According to Green America, drafty windows and doors can increase your heating bill during the winter months by around 20 percent. You don’t need to be a mathematician to know how that could take big bucks out of your pocket every month. However, there’s another type of door that can contribute to heat loss: your pet door. Yes, your pet door – you know the flap that you have installed in your back door so that Rover can go in and out of the house as he so pleases? Most pet doors are just that: flaps of plastic that work about as well as a poncho at keeping the cold out and the heat in, which leads to serious pet door drafts in winter.
What You Can Do to Stop the Drafts
When you go to assess your windows and doors for drafts, don’t forget about the pet door. Here are some ways to stop pet door drafts in the cold winter months:
- Size up your surroundings. Depending on your home’s layout, stopping those pet door drafts may not even require reinstalling your pet door. For instance, many older homes are designed so that the back door is positioned between the dining room and kitchen, and can be closed off from the two rooms by doors. If you intend to use your pet door during the winter months and have a similarly designed home, just make sure that the appropriate doors are shut when the pet door is in use, so the drafts stay confined around the back door area. You’ll still likely notice a slight increase in your heating bill during the winter, but it won’t be an alarming increase.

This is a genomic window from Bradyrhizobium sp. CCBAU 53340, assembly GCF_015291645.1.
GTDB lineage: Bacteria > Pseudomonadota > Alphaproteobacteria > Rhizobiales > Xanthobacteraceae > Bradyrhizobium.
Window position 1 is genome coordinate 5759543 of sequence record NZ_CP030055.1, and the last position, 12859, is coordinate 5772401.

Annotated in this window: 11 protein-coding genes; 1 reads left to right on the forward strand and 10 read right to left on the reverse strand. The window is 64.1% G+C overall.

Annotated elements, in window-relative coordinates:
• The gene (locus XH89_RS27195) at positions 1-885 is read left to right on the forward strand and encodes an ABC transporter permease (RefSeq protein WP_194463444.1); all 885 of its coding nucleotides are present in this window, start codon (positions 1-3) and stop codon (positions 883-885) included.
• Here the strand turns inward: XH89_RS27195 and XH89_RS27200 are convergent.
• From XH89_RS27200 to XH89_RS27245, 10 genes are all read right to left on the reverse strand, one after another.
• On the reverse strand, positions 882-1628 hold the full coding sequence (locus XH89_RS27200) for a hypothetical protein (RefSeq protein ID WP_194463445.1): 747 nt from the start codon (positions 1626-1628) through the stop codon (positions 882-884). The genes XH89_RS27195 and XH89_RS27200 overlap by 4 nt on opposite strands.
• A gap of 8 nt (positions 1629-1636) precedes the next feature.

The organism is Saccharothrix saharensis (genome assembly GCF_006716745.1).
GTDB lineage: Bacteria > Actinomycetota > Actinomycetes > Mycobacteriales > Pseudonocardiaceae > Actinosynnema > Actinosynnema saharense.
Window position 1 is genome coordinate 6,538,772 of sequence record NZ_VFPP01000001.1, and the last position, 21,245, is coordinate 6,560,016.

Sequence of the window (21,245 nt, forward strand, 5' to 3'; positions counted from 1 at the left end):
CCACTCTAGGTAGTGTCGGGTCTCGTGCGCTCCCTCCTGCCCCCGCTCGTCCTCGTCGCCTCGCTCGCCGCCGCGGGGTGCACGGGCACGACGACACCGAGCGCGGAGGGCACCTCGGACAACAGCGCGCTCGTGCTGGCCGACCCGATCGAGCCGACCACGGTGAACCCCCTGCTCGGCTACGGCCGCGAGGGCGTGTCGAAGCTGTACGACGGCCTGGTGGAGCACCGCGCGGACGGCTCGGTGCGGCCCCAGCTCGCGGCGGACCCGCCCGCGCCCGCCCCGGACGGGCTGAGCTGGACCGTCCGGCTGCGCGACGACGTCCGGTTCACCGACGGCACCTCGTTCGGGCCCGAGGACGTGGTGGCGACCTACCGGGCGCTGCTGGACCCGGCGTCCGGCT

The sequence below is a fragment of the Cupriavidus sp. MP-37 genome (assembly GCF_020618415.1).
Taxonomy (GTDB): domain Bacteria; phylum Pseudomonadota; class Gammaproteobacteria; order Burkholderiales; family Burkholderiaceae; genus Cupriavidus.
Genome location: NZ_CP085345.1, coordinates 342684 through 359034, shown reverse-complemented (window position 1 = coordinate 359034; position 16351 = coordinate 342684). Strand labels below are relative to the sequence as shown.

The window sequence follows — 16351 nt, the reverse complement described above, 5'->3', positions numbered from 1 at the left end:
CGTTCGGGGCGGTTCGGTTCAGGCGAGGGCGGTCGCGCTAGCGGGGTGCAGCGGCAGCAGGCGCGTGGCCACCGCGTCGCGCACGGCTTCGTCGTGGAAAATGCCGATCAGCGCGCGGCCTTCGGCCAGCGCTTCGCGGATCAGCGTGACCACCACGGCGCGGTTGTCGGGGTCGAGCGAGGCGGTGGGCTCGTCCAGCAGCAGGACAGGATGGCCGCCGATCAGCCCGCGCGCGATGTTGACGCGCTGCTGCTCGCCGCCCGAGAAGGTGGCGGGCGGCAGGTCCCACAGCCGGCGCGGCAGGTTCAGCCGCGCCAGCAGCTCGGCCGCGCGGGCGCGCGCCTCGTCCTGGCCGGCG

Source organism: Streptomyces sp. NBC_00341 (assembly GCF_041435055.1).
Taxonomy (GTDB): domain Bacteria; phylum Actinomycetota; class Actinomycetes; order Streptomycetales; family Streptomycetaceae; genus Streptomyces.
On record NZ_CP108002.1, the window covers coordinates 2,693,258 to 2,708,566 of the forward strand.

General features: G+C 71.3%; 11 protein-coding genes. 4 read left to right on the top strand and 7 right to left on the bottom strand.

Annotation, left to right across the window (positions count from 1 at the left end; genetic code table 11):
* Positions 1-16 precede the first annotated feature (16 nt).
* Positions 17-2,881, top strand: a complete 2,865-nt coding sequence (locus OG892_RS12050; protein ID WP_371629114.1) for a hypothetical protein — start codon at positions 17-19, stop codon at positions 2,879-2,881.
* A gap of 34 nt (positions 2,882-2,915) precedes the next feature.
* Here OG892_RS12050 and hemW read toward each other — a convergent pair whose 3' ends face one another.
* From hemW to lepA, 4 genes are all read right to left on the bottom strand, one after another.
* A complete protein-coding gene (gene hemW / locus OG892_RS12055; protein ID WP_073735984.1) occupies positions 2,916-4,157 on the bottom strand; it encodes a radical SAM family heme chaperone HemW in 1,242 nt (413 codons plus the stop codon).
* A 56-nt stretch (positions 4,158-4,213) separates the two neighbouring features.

- Seal off the pet door. While this might not be convenient for your dog, temporarily sealing the pet door will reduce the pet door drafts in winter. Again, you’ll have to let Rover outside to do his business yourself if your pet door is disabled, but the minor inconvenience may be more desirable than the spike in your energy bill.
Buy a more efficient flap or pet door. Sometimes the answer to how to winterize dog door installations is to start over. Just as dual-pane windows are much more energy efficient than single-pane windows, the same concept applies to pet doors. There is already a dual-pane insulated glass panel pet door, known as the “Thermo Panel” on the market. It tends to be more expensive than a conventional pet door, but as with dual-pane windows, the up-front investment pays for itself in energy savings over time.
In short, following these suggestions could decrease your loss of heat in winter months, and help keep your energy bill expenses in check, in turn saving you money.